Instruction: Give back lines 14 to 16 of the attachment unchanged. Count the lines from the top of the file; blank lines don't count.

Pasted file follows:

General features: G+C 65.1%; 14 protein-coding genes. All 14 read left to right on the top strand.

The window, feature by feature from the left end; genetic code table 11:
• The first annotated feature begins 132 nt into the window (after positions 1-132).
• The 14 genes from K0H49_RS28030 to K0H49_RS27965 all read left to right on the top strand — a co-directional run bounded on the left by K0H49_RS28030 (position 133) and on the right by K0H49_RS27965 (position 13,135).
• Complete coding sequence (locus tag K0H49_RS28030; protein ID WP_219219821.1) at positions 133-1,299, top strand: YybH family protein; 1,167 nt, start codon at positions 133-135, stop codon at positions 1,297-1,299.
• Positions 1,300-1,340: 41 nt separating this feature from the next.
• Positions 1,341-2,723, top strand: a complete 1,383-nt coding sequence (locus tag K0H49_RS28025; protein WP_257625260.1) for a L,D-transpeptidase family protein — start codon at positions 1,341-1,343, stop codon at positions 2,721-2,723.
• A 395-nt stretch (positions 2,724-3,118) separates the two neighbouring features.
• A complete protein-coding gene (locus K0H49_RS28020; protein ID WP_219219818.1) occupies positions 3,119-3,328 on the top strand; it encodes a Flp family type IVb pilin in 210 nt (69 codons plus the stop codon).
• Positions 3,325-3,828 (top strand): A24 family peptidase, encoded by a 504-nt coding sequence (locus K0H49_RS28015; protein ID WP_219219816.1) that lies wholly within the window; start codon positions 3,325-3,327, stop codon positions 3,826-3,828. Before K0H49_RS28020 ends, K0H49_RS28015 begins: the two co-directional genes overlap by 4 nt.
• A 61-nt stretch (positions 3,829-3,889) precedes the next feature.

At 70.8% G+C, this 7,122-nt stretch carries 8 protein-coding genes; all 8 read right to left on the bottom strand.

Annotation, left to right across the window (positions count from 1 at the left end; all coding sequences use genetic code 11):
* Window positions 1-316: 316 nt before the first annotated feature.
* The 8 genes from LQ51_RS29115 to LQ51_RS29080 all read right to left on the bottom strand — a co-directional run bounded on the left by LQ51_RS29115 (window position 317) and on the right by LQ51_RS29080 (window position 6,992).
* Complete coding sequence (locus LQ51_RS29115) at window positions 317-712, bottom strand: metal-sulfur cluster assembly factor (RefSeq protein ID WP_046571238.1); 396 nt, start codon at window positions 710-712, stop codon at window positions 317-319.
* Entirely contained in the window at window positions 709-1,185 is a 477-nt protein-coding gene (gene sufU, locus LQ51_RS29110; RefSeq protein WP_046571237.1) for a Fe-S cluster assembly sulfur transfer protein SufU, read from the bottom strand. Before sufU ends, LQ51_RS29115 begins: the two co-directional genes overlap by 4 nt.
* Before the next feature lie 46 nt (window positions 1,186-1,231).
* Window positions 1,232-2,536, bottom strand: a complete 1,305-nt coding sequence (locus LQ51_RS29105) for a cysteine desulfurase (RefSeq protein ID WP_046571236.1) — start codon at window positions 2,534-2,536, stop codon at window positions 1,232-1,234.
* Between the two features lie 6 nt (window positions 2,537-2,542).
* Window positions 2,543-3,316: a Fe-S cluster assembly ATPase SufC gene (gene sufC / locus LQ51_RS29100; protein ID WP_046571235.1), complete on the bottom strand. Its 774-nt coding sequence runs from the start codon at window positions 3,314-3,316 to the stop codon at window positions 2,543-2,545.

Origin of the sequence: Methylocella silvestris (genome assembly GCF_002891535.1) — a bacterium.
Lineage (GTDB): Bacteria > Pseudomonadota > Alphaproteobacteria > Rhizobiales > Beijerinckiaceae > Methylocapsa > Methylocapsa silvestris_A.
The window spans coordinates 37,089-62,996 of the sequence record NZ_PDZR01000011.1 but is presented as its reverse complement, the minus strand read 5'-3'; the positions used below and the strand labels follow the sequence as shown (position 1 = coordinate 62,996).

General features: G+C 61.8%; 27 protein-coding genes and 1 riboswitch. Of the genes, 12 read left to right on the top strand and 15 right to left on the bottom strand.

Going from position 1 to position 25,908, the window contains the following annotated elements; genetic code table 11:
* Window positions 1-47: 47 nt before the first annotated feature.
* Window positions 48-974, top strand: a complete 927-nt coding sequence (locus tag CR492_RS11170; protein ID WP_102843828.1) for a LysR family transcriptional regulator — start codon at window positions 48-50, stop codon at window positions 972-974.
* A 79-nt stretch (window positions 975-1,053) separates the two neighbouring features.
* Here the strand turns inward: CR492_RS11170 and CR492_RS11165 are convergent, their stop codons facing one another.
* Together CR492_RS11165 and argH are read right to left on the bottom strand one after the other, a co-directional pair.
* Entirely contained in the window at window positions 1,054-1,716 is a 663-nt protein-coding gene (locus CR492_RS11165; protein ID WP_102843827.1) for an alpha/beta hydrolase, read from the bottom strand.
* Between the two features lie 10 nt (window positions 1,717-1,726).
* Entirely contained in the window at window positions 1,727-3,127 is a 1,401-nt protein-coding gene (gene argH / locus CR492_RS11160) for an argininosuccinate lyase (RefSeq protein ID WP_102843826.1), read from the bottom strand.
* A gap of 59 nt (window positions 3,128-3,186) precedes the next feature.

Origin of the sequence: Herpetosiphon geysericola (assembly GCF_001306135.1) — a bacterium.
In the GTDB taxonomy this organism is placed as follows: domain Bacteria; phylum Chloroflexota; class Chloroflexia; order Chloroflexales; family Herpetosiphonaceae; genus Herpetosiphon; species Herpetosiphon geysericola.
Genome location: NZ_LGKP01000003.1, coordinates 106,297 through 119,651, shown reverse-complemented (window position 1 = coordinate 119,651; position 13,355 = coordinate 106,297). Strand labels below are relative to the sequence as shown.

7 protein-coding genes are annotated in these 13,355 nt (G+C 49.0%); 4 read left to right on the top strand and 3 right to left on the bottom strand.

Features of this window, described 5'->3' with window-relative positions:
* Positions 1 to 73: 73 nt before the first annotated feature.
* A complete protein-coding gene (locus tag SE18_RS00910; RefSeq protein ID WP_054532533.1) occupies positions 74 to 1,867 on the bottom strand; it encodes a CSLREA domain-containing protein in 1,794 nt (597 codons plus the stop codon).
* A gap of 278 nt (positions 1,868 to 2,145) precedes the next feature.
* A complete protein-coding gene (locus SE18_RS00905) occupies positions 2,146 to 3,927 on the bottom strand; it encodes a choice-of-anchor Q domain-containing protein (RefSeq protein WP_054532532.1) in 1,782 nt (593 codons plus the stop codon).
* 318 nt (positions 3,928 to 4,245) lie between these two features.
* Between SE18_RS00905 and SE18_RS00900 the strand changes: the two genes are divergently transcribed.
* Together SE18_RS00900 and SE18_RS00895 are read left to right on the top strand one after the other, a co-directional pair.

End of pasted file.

* Window positions 1-316: 316 nt before the first annotated feature.
* The 8 genes from LQ51_RS29115 to LQ51_RS29080 all read right to left on the bottom strand — a co-directional run bounded on the left by LQ51_RS29115 (window position 317) and on the right by LQ51_RS29080 (window position 6,992).
* Complete coding sequence (locus LQ51_RS29115) at window positions 317-712, bottom strand: metal-sulfur cluster assembly factor (RefSeq protein ID WP_046571238.1); 396 nt, start codon at window positions 710-712, stop codon at window positions 317-319.